An astronaut aboard the International Space Station took this photograph of Port Stephens Bay in New South Wales along the southeastern coast of Australia. The bay, named in 1770 by Captain Cook, is located 160 kilometers (100 miles) north of Sydney.
Port Stephens is a diverse area that includes towns, beaches, bays, and two types of forests—temperate forests and mangrove forests. Several towns are visible in this image, the largest of which is Nelson Bay. The area is the traditional home of the Worimi, an Aboriginal nation, and contains many culturally significant sites.
Mangrove forests are supported by the wetland environments along the Karuah River and Branch River. Temperate forests, visible as dark green patches, are protected within national parks such as Worimi National Park, where the squirrel glider is designated as a threatened species.
Port Stephens Bay is an estuarine system due to the exchange of water and sediment between the Karuah and Branch rivers with the Pacific Ocean. About 1 kilometer offshore of Yacaaba Head are the Cabbage Tree and Boondelbah Islands. These islands include the 36 hectare (89 acre) John Gould Nature Reserve that provides breeding habitat for the Gould’s petrel, a rare endemic seabird.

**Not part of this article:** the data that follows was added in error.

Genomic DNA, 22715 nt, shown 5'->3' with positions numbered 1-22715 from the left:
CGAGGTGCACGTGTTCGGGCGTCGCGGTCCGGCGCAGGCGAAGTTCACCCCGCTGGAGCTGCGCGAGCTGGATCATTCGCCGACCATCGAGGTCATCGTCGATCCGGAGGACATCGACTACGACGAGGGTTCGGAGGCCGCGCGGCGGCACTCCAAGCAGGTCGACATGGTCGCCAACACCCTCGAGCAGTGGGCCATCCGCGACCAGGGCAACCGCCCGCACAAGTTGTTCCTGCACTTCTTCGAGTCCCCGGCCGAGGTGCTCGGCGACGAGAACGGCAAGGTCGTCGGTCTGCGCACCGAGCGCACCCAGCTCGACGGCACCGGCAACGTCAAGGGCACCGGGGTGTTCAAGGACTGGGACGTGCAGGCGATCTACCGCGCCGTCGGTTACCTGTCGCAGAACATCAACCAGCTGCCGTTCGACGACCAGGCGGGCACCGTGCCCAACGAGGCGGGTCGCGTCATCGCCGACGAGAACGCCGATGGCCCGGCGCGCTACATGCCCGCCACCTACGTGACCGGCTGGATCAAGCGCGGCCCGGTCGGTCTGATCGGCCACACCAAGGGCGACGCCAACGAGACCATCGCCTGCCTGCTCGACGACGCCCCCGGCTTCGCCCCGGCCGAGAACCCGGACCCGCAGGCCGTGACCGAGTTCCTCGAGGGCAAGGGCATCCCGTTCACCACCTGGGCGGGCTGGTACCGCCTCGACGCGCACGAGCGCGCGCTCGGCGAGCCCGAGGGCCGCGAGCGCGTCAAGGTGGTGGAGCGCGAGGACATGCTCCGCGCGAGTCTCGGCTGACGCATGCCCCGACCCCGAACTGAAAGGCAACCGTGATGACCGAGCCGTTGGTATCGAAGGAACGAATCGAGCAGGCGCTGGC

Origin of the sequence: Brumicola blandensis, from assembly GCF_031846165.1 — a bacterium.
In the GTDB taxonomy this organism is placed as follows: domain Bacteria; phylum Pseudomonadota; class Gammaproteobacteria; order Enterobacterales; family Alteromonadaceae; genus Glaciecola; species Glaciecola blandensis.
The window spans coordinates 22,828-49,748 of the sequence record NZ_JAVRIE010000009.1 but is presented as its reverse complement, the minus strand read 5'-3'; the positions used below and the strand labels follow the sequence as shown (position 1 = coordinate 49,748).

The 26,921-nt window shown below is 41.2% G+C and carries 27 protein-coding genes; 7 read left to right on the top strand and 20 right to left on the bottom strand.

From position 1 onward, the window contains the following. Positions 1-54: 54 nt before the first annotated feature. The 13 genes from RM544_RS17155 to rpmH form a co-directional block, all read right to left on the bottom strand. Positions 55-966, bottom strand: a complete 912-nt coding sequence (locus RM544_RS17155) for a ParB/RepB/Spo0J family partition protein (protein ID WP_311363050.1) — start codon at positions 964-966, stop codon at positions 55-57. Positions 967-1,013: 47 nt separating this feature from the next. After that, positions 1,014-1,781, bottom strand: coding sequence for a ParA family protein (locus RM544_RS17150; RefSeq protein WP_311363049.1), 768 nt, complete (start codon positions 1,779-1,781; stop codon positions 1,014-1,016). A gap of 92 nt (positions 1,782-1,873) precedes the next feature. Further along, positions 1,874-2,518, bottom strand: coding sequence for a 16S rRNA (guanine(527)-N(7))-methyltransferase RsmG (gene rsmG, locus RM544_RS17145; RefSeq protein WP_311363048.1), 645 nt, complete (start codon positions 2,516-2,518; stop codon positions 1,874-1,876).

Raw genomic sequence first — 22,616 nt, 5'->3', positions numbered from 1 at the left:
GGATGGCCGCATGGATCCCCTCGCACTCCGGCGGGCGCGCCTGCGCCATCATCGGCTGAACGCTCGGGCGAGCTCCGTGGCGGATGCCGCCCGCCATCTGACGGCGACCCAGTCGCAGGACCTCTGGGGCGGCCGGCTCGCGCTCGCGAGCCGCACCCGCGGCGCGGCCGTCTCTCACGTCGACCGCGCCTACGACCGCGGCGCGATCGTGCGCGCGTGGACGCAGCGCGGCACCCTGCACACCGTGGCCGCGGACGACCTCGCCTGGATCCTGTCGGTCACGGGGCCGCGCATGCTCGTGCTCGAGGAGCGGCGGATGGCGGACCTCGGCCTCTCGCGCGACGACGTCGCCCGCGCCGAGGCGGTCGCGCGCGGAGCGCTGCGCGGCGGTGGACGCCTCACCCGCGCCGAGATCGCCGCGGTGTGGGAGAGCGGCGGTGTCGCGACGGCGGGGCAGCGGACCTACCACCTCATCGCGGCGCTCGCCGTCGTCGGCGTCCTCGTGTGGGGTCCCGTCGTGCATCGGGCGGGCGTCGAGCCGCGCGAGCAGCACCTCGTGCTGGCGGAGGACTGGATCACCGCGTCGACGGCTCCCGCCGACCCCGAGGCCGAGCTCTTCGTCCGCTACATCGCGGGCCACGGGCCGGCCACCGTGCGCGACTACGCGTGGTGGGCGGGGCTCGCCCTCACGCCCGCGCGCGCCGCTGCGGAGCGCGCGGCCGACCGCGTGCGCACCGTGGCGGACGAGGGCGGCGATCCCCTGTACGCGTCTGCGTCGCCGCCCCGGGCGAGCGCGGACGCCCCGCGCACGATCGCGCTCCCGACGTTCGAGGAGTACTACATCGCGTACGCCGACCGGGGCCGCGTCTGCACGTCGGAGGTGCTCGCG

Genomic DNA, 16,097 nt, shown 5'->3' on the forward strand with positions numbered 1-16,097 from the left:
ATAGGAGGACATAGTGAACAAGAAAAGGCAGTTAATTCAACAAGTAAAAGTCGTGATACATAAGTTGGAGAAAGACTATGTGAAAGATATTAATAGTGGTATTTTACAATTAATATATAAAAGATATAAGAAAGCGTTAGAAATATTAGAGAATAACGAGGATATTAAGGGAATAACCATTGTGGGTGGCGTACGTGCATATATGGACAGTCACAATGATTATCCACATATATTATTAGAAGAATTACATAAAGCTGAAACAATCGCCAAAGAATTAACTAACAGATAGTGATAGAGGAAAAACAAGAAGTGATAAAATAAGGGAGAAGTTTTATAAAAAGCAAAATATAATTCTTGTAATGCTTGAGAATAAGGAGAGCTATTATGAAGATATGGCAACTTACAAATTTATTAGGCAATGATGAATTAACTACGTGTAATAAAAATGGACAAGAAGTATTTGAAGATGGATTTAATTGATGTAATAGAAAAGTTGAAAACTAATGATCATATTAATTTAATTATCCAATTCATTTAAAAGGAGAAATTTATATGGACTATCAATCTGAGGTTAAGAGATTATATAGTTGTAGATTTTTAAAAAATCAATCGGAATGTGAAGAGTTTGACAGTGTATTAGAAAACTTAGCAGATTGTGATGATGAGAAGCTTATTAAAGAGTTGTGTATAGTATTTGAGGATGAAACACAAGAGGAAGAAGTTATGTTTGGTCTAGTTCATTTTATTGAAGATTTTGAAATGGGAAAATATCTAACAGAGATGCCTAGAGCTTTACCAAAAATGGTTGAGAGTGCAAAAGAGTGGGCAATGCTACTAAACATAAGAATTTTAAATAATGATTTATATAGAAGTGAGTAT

The waters within Port Stephens Bay and the nearby coastline are protected within the Port Stephens Great Lakes Marine Park. This marine park provides sanctuary and habitat protection for animals like the humpback whales that migrate across the Pacific Ocean from their feeding grounds in the Antarctic to breed along the Australian coast. Other animals found in these waters include the black rockcod and the critically endangered greynurse shark.
Astronaut photograph ISS068-E-7494945 was acquired on March 10, 2023, with a Nikon D5 digital camera using a focal length of 200 millimeters. It is provided by the ISS Crew Earth Observations Facility and the Earth Science and Remote Sensing Unit, Johnson Space Center. The image was taken by a member of the Expedition 68 crew. The image has been cropped and enhanced to improve contrast, and lens artifacts have been removed. The International Space Station Program supports the laboratory as part of the ISS National Lab to help astronauts take pictures of Earth that will be of the greatest value to scientists and the public, and to make those images freely available on the Internet. Additional images taken by astronauts and cosmonauts can be viewed at the NASA/JSC Gateway to Astronaut Photography of Earth. Caption by Francesca Filippone, Texas State University, JETS Contract at NASA-JSC.